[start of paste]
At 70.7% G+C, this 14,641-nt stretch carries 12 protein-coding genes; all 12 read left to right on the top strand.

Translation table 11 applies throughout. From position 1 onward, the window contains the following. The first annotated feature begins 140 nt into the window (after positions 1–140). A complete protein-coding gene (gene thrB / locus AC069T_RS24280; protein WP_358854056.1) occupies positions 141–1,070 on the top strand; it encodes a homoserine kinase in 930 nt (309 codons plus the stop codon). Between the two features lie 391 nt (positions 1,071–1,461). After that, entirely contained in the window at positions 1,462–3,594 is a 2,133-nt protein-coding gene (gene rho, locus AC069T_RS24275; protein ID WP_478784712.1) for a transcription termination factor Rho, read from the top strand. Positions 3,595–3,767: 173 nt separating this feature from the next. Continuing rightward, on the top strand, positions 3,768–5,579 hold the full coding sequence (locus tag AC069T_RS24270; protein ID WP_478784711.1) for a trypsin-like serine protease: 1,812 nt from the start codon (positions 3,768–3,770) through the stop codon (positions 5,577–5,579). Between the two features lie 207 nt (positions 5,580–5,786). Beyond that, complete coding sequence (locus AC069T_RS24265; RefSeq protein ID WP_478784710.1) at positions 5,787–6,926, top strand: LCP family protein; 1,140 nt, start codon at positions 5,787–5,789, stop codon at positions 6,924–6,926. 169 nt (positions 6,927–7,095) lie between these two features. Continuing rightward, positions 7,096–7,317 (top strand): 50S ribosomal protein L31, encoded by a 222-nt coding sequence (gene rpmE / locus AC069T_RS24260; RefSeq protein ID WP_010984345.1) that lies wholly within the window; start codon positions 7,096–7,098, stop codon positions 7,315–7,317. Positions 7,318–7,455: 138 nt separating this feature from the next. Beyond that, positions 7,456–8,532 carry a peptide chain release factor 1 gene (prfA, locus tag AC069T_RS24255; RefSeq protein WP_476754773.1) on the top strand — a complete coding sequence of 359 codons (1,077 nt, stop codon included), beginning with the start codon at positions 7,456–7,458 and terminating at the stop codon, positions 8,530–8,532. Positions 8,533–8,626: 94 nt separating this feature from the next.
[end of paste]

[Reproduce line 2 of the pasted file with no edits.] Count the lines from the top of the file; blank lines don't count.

Translation table 11 applies throughout. From position 1 onward, the window contains the following. The first annotated feature begins 140 nt into the window (after positions 1–140). A complete protein-coding gene (gene thrB / locus AC069T_RS24280; protein WP_358854056.1) occupies positions 141–1,070 on the top strand; it encodes a homoserine kinase in 930 nt (309 codons plus the stop codon). Between the two features lie 391 nt (positions 1,071–1,461). After that, entirely contained in the window at positions 1,462–3,594 is a 2,133-nt protein-coding gene (gene rho, locus AC069T_RS24275; protein ID WP_478784712.1) for a transcription termination factor Rho, read from the top strand. Positions 3,595–3,767: 173 nt separating this feature from the next. Continuing rightward, on the top strand, positions 3,768–5,579 hold the full coding sequence (locus tag AC069T_RS24270; protein ID WP_478784711.1) for a trypsin-like serine protease: 1,812 nt from the start codon (positions 3,768–3,770) through the stop codon (positions 5,577–5,579). Between the two features lie 207 nt (positions 5,580–5,786). Beyond that, complete coding sequence (locus AC069T_RS24265; RefSeq protein ID WP_478784710.1) at positions 5,787–6,926, top strand: LCP family protein; 1,140 nt, start codon at positions 5,787–5,789, stop codon at positions 6,924–6,926. 169 nt (positions 6,927–7,095) lie between these two features. Continuing rightward, positions 7,096–7,317 (top strand): 50S ribosomal protein L31, encoded by a 222-nt coding sequence (gene rpmE / locus AC069T_RS24260; RefSeq protein ID WP_010984345.1) that lies wholly within the window; start codon positions 7,096–7,098, stop codon positions 7,315–7,317. Positions 7,318–7,455: 138 nt separating this feature from the next. Beyond that, positions 7,456–8,532 carry a peptide chain release factor 1 gene (prfA, locus tag AC069T_RS24255; RefSeq protein WP_476754773.1) on the top strand — a complete coding sequence of 359 codons (1,077 nt, stop codon included), beginning with the start codon at positions 7,456–7,458 and terminating at the stop codon, positions 8,530–8,532. Positions 8,533–8,626: 94 nt separating this feature from the next.